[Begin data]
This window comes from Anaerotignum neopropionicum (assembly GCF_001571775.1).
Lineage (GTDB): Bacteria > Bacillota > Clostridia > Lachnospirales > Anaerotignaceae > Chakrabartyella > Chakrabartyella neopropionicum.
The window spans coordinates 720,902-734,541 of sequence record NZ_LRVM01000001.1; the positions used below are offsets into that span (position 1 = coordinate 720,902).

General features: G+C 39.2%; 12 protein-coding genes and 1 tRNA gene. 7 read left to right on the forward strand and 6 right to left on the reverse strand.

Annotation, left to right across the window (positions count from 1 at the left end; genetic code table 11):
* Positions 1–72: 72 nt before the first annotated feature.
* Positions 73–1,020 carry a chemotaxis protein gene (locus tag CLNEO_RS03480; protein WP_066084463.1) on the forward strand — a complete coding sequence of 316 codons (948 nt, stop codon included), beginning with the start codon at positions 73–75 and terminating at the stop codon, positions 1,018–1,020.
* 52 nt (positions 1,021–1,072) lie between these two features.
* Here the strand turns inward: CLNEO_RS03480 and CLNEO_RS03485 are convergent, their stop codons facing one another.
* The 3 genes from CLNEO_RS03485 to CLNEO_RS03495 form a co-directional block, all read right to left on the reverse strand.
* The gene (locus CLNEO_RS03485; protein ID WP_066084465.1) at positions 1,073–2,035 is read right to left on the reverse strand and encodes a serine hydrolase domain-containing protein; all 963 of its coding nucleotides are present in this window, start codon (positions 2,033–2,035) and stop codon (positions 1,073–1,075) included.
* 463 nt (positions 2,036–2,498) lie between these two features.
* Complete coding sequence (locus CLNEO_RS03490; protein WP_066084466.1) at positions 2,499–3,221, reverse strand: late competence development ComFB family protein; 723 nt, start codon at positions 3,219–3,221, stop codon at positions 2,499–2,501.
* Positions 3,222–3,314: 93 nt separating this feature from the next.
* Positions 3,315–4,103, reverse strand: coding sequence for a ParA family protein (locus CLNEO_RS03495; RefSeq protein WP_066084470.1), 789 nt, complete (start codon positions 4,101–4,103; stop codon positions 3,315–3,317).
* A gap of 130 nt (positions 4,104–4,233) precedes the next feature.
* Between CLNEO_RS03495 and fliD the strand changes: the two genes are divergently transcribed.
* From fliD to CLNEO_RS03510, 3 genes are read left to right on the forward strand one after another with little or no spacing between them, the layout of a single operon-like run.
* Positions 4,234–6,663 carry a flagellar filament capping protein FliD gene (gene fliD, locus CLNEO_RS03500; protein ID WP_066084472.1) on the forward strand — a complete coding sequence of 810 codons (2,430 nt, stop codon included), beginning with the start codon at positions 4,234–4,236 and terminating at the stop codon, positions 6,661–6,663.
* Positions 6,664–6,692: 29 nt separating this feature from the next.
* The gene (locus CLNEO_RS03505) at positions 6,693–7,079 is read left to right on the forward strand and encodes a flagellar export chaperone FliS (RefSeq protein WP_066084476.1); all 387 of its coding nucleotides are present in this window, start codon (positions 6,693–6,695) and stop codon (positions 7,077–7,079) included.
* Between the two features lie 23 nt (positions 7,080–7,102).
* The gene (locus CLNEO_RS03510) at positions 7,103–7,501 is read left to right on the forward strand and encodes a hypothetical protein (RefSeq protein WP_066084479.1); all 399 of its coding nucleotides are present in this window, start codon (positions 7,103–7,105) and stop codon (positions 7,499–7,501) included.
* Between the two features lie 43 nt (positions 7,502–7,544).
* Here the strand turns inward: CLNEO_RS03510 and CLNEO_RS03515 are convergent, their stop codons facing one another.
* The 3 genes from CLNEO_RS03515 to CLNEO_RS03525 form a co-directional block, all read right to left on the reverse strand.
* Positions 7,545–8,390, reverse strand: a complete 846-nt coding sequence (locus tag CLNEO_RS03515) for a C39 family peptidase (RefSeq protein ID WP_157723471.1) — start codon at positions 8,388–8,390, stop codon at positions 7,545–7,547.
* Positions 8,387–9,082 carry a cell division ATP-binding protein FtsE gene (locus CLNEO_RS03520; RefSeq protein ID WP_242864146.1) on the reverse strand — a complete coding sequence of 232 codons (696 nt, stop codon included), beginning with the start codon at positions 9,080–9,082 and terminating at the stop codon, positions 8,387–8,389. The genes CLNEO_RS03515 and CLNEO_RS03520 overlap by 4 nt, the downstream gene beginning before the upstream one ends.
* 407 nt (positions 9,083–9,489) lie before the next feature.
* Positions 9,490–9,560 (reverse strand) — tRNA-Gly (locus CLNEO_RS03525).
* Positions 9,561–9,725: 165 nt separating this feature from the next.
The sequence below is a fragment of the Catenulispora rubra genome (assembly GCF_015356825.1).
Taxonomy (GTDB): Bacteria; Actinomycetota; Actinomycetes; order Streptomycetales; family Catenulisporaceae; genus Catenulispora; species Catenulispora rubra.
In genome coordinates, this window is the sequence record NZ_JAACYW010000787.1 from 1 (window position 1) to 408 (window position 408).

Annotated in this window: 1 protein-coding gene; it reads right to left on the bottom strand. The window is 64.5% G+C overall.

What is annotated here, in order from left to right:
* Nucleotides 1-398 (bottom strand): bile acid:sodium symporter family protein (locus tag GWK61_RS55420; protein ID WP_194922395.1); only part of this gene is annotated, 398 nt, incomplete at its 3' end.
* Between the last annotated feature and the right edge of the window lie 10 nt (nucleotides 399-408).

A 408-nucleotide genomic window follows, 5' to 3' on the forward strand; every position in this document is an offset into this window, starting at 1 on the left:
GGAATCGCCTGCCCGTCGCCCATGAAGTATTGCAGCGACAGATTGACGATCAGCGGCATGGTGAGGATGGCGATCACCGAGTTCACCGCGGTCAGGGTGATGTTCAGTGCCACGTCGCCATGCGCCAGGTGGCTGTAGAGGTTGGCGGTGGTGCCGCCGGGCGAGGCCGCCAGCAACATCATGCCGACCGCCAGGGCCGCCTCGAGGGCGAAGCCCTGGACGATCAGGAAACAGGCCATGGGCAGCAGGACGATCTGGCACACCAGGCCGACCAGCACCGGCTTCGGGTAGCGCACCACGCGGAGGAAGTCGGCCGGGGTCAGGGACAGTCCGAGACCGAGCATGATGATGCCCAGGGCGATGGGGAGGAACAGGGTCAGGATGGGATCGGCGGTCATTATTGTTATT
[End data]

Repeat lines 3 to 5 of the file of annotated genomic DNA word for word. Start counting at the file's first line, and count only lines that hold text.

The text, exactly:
The window spans coordinates 720,902-734,541 of sequence record NZ_LRVM01000001.1; the positions used below are offsets into that span (position 1 = coordinate 720,902).

General features: G+C 39.2%; 12 protein-coding genes and 1 tRNA gene. 7 read left to right on the forward strand and 6 right to left on the reverse strand.

Annotation, left to right across the window (positions count from 1 at the left end; genetic code table 11):